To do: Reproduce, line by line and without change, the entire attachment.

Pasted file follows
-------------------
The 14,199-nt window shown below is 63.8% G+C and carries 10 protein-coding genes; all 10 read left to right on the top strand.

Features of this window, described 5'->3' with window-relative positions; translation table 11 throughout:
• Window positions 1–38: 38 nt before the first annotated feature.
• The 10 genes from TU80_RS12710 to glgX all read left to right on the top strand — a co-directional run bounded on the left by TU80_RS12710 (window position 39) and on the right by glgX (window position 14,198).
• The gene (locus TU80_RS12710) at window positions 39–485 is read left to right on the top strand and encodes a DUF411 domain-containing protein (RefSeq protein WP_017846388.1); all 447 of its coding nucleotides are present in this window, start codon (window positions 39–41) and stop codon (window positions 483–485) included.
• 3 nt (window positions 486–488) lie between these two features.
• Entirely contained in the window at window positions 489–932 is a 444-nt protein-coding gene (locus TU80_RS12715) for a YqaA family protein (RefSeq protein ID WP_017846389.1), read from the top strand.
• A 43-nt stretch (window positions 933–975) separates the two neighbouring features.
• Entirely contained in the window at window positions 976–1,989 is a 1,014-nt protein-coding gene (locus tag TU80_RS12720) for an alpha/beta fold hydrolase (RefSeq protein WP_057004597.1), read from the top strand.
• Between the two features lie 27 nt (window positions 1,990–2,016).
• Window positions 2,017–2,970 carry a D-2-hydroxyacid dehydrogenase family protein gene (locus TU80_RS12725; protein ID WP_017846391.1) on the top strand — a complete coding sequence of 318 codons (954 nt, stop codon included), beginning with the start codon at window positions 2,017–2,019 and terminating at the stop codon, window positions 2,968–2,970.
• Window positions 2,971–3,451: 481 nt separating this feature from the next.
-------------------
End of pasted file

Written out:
The 14,199-nt window shown below is 63.8% G+C and carries 10 protein-coding genes; all 10 read left to right on the top strand.

Features of this window, described 5'->3' with window-relative positions; translation table 11 throughout:
• Window positions 1–38: 38 nt before the first annotated feature.
• The 10 genes from TU80_RS12710 to glgX all read left to right on the top strand — a co-directional run bounded on the left by TU80_RS12710 (window position 39) and on the right by glgX (window position 14,198).
• The gene (locus TU80_RS12710) at window positions 39–485 is read left to right on the top strand and encodes a DUF411 domain-containing protein (RefSeq protein WP_017846388.1); all 447 of its coding nucleotides are present in this window, start codon (window positions 39–41) and stop codon (window positions 483–485) included.
• 3 nt (window positions 486–488) lie between these two features.
• Entirely contained in the window at window positions 489–932 is a 444-nt protein-coding gene (locus TU80_RS12715) for a YqaA family protein (RefSeq protein ID WP_017846389.1), read from the top strand.
• A 43-nt stretch (window positions 933–975) separates the two neighbouring features.
• Entirely contained in the window at window positions 976–1,989 is a 1,014-nt protein-coding gene (locus tag TU80_RS12720) for an alpha/beta fold hydrolase (RefSeq protein WP_057004597.1), read from the top strand.
• Between the two features lie 27 nt (window positions 1,990–2,016).
• Window positions 2,017–2,970 carry a D-2-hydroxyacid dehydrogenase family protein gene (locus TU80_RS12725; protein ID WP_017846391.1) on the top strand — a complete coding sequence of 318 codons (954 nt, stop codon included), beginning with the start codon at window positions 2,017–2,019 and terminating at the stop codon, window positions 2,968–2,970.
• Window positions 2,971–3,451: 481 nt separating this feature from the next.